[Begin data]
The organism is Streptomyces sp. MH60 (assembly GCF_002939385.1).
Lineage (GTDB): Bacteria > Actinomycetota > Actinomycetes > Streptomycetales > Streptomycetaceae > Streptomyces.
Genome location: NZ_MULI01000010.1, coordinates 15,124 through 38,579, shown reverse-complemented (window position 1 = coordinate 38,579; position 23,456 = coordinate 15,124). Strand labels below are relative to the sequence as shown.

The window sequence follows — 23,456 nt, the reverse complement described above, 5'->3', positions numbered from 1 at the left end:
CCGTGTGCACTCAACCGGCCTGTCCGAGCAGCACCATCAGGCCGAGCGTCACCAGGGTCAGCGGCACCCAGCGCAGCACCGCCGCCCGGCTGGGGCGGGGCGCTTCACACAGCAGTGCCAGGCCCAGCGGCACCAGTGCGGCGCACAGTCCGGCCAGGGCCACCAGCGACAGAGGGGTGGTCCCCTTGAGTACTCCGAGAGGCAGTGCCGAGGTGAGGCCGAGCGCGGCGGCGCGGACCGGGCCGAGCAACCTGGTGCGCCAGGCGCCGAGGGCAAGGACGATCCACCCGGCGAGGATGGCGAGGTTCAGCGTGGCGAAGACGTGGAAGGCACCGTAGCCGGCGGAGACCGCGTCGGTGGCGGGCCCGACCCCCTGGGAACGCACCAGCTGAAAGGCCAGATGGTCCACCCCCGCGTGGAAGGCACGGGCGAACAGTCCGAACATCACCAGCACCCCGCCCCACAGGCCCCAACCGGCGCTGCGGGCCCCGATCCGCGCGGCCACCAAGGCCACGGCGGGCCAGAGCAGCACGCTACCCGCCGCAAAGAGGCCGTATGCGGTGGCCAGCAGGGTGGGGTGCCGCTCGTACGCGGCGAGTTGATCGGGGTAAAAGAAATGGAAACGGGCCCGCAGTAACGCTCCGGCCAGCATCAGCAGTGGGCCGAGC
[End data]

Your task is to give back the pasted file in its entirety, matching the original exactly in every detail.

The organism is Streptomyces sp. MH60 (assembly GCF_002939385.1).
Lineage (GTDB): Bacteria > Actinomycetota > Actinomycetes > Streptomycetales > Streptomycetaceae > Streptomyces.
Genome location: NZ_MULI01000010.1, coordinates 15,124 through 38,579, shown reverse-complemented (window position 1 = coordinate 38,579; position 23,456 = coordinate 15,124). Strand labels below are relative to the sequence as shown.

The window sequence follows — 23,456 nt, the reverse complement described above, 5'->3', positions numbered from 1 at the left end:
CCGTGTGCACTCAACCGGCCTGTCCGAGCAGCACCATCAGGCCGAGCGTCACCAGGGTCAGCGGCACCCAGCGCAGCACCGCCGCCCGGCTGGGGCGGGGCGCTTCACACAGCAGTGCCAGGCCCAGCGGCACCAGTGCGGCGCACAGTCCGGCCAGGGCCACCAGCGACAGAGGGGTGGTCCCCTTGAGTACTCCGAGAGGCAGTGCCGAGGTGAGGCCGAGCGCGGCGGCGCGGACCGGGCCGAGCAACCTGGTGCGCCAGGCGCCGAGGGCAAGGACGATCCACCCGGCGAGGATGGCGAGGTTCAGCGTGGCGAAGACGTGGAAGGCACCGTAGCCGGCGGAGACCGCGTCGGTGGCGGGCCCGACCCCCTGGGAACGCACCAGCTGAAAGGCCAGATGGTCCACCCCCGCGTGGAAGGCACGGGCGAACAGTCCGAACATCACCAGCACCCCGCCCCACAGGCCCCAACCGGCGCTGCGGGCCCCGATCCGCGCGGCCACCAAGGCCACGGCGGGCCAGAGCAGCACGCTACCCGCCGCAAAGAGGCCGTATGCGGTGGCCAGCAGGGTGGGGTGCCGCTCGTACGCGGCGAGTTGATCGGGGTAAAAGAAATGGAAACGGGCCCGCAGTAACGCTCCGGCCAGCATCAGCAGTGGGCCGAGC